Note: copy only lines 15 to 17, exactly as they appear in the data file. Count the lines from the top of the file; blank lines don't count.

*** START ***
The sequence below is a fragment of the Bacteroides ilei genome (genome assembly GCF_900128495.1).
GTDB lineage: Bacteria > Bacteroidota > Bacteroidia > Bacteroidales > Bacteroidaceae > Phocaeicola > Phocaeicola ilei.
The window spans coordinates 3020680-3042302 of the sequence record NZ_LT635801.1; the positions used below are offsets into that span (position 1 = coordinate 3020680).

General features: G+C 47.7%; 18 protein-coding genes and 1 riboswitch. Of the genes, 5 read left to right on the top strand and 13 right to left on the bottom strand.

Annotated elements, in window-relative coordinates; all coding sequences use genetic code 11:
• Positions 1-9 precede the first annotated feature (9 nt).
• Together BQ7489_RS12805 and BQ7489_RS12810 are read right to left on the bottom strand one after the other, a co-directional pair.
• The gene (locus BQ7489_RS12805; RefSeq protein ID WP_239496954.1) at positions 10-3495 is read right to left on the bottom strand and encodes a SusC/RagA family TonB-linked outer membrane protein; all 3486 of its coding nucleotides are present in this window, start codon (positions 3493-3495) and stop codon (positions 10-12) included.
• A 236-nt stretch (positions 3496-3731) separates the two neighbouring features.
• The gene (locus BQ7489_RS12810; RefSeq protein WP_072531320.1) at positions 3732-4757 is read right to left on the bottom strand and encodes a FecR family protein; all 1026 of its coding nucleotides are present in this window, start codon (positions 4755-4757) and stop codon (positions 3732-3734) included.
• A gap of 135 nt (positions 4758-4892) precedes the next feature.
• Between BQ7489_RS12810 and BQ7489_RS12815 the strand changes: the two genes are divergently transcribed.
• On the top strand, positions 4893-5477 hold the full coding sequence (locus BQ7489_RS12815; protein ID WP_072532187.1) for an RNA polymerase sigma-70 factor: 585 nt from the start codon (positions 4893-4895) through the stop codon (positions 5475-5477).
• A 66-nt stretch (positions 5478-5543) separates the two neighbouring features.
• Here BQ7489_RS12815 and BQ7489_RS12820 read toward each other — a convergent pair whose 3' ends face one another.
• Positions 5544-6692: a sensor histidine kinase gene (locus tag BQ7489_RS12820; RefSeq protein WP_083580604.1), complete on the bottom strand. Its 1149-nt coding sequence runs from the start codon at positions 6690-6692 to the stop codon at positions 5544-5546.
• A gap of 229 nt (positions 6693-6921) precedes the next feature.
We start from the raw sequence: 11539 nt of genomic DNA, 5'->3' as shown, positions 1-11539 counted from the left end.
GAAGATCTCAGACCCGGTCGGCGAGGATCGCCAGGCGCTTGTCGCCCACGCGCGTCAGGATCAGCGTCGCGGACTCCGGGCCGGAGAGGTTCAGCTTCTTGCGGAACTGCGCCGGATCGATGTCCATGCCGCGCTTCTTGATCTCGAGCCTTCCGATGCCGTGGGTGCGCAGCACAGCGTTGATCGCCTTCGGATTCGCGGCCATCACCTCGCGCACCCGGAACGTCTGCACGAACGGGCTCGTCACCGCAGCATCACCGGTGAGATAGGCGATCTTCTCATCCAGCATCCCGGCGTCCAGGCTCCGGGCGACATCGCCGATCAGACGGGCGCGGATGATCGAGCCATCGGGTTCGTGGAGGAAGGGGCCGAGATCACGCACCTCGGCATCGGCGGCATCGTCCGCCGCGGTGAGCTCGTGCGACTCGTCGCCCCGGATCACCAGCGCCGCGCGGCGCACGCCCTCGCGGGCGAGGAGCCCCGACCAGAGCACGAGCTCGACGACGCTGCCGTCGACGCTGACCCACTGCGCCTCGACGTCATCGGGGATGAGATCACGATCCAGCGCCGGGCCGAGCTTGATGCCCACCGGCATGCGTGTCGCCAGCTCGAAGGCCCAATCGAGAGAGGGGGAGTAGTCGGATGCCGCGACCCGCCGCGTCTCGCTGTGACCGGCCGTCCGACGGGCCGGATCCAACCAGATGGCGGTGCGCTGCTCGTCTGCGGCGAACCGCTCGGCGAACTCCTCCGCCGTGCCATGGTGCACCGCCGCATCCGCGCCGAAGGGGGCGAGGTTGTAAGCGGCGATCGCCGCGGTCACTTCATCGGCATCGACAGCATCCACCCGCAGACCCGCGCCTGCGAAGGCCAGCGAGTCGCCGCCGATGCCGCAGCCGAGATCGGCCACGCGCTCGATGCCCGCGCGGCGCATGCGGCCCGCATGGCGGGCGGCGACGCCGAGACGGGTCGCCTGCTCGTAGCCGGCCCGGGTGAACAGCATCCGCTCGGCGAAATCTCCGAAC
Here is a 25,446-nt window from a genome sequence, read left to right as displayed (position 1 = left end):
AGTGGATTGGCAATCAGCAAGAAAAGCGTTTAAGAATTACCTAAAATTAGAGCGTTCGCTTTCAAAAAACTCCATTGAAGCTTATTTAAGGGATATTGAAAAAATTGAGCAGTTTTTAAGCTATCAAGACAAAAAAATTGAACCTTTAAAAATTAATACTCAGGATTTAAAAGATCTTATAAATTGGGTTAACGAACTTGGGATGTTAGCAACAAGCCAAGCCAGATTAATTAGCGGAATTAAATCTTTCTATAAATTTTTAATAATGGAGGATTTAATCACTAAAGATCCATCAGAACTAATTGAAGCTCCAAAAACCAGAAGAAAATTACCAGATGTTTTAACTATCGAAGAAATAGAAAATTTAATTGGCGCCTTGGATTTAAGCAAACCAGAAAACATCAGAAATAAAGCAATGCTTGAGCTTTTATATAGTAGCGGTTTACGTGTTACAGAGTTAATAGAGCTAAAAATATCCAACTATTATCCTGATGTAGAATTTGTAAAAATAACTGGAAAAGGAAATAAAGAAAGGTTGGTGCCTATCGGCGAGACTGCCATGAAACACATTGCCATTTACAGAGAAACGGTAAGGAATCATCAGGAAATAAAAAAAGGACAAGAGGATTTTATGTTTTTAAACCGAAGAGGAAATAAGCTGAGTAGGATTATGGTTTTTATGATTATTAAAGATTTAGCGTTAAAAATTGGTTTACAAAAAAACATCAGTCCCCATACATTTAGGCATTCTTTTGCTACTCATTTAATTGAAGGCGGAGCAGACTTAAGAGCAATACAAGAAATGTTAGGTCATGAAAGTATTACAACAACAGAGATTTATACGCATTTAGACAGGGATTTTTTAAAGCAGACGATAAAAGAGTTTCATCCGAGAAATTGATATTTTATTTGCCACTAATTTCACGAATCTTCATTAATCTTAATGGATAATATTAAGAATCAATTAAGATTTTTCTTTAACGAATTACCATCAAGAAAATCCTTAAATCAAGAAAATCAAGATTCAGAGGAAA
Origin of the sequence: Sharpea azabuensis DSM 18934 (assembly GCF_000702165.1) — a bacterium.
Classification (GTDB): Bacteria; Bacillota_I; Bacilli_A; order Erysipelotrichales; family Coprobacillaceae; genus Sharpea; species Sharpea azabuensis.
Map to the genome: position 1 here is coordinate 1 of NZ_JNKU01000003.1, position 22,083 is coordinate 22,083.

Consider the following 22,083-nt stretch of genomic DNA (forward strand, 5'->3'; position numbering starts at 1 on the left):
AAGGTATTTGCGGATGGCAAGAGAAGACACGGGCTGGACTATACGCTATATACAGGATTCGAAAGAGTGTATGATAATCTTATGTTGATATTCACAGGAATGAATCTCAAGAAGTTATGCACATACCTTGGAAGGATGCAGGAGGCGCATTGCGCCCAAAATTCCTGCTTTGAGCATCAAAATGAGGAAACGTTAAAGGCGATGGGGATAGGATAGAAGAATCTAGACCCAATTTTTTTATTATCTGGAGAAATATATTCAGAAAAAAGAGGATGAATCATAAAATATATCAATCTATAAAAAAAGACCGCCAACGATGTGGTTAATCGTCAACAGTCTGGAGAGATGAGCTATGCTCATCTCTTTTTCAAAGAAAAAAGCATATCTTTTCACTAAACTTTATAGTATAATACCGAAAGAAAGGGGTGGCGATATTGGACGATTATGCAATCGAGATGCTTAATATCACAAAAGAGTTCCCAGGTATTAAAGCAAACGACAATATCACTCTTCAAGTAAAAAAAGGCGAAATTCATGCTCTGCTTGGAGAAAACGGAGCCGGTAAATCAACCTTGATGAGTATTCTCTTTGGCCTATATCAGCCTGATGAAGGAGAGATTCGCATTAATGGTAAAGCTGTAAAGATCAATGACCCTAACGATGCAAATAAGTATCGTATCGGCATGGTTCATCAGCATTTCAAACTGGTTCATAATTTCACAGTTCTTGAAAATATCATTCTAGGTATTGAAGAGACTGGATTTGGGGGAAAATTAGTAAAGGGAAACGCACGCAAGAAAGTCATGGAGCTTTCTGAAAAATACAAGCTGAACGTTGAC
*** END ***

• Here BQ7489_RS12815 and BQ7489_RS12820 read toward each other — a convergent pair whose 3' ends face one another.
• Positions 5544-6692: a sensor histidine kinase gene (locus tag BQ7489_RS12820; RefSeq protein WP_083580604.1), complete on the bottom strand. Its 1149-nt coding sequence runs from the start codon at positions 6690-6692 to the stop codon at positions 5544-5546.
• A gap of 229 nt (positions 6693-6921) precedes the next feature.